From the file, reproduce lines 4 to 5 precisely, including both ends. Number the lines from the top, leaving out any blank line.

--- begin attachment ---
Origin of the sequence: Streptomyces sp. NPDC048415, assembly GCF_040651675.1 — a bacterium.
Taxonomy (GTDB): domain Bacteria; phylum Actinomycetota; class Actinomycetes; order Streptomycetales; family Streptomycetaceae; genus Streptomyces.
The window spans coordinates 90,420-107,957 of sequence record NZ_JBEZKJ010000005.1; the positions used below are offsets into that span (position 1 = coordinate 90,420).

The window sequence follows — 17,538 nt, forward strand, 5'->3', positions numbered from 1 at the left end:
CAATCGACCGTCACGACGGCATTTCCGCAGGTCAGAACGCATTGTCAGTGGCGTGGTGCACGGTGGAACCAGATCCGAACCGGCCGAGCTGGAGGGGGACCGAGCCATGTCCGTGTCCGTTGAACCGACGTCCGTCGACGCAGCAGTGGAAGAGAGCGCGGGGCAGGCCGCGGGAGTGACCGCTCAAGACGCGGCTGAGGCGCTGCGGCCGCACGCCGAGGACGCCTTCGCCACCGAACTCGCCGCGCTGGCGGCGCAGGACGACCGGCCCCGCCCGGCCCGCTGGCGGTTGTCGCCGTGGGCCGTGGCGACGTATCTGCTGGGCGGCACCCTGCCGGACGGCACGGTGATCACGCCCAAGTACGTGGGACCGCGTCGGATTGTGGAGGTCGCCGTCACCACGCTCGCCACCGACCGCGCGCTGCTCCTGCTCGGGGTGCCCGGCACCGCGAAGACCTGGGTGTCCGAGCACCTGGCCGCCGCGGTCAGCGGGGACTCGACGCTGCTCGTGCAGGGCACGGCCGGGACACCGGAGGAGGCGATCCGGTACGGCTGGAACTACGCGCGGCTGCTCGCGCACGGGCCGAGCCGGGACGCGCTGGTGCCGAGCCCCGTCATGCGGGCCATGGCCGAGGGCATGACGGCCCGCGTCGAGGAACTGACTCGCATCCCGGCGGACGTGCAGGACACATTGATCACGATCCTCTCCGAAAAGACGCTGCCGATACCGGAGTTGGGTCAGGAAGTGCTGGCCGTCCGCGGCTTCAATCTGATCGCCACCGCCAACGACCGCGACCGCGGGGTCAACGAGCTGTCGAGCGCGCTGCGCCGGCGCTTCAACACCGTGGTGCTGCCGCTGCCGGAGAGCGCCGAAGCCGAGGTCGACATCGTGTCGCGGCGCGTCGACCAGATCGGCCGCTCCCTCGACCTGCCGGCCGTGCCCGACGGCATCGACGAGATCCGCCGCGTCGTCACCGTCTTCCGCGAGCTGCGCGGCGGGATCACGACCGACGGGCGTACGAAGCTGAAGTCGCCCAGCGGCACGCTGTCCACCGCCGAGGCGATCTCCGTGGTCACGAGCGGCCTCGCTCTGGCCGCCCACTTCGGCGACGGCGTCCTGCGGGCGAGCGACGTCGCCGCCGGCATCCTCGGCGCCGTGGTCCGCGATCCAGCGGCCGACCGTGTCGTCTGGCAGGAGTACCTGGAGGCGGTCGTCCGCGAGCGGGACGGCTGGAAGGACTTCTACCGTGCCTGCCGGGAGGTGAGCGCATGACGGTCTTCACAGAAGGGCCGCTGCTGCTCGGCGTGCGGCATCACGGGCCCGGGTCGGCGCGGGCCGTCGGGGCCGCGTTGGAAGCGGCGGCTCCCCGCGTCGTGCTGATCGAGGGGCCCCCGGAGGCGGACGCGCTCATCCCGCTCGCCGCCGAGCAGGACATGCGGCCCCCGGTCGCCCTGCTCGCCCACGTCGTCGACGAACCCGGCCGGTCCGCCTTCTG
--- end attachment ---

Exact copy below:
The window sequence follows — 17,538 nt, forward strand, 5'->3', positions numbered from 1 at the left end:
CAATCGACCGTCACGACGGCATTTCCGCAGGTCAGAACGCATTGTCAGTGGCGTGGTGCACGGTGGAACCAGATCCGAACCGGCCGAGCTGGAGGGGGACCGAGCCATGTCCGTGTCCGTTGAACCGACGTCCGTCGACGCAGCAGTGGAAGAGAGCGCGGGGCAGGCCGCGGGAGTGACCGCTCAAGACGCGGCTGAGGCGCTGCGGCCGCACGCCGAGGACGCCTTCGCCACCGAACTCGCCGCGCTGGCGGCGCAGGACGACCGGCCCCGCCCGGCCCGCTGGCGGTTGTCGCCGTGGGCCGTGGCGACGTATCTGCTGGGCGGCACCCTGCCGGACGGCACGGTGATCACGCCCAAGTACGTGGGACCGCGTCGGATTGTGGAGGTCGCCGTCACCACGCTCGCCACCGACCGCGCGCTGCTCCTGCTCGGGGTGCCCGGCACCGCGAAGACCTGGGTGTCCGAGCACCTGGCCGCCGCGGTCAGCGGGGACTCGACGCTGCTCGTGCAGGGCACGGCCGGGACACCGGAGGAGGCGATCCGGTACGGCTGGAACTACGCGCGGCTGCTCGCGCACGGGCCGAGCCGGGACGCGCTGGTGCCGAGCCCCGTCATGCGGGCCATGGCCGAGGGCATGACGGCCCGCGTCGAGGAACTGACTCGCATCCCGGCGGACGTGCAGGACACATTGATCACGATCCTCTCCGAAAAGACGCTGCCGATACCGGAGTTGGGTCAGGAAGTGCTGGCCGTCCGCGGCTTCAATCTGATCGCCACCGCCAACGACCGCGACCGCGGGGTCAACGAGCTGTCGAGCGCGCTGCGCCGGCGCTTCAACACCGTGGTGCTGCCGCTGCCGGAGAGCGCCGAAGCCGAGGTCGACATCGTGTCGCGGCGCGTCGACCAGATCGGCCGCTCCCTCGACCTGCCGGCCGTGCCCGACGGCATCGACGAGATCCGCCGCGTCGTCACCGTCTTCCGCGAGCTGCGCGGCGGGATCACGACCGACGGGCGTACGAAGCTGAAGTCGCCCAGCGGCACGCTGTCCACCGCCGAGGCGATCTCCGTGGTCACGAGCGGCCTCGCTCTGGCCGCCCACTTCGGCGACGGCGTCCTGCGGGCGAGCGACGTCGCCGCCGGCATCCTCGGCGCCGTGGTCCGCGATCCAGCGGCCGACCGTGTCGTCTGGCAGGAGTACCTGGAGGCGGTCGTCCGCGAGCGGGACGGCTGGAAGGACTTCTACCGTGCCTGCCGGGAGGTGAGCGCATGACGGTCTTCACAGAAGGGCCGCTGCTGCTCGGCGTGCGGCATCACGGGCCCGGGTCGGCGCGGGCCGTCGGGGCCGCGTTGGAAGCGGCGGCTCCCCGCGTCGTGCTGATCGAGGGGCCCCCGGAGGCGGACGCGCTCATCCCGCTCGCCGCCGAGCAGGACATGCGGCCCCCGGTCGCCCTGCTCGCCCACGTCGTCGACGAACCCGGCCGGTCCGCCTTCTG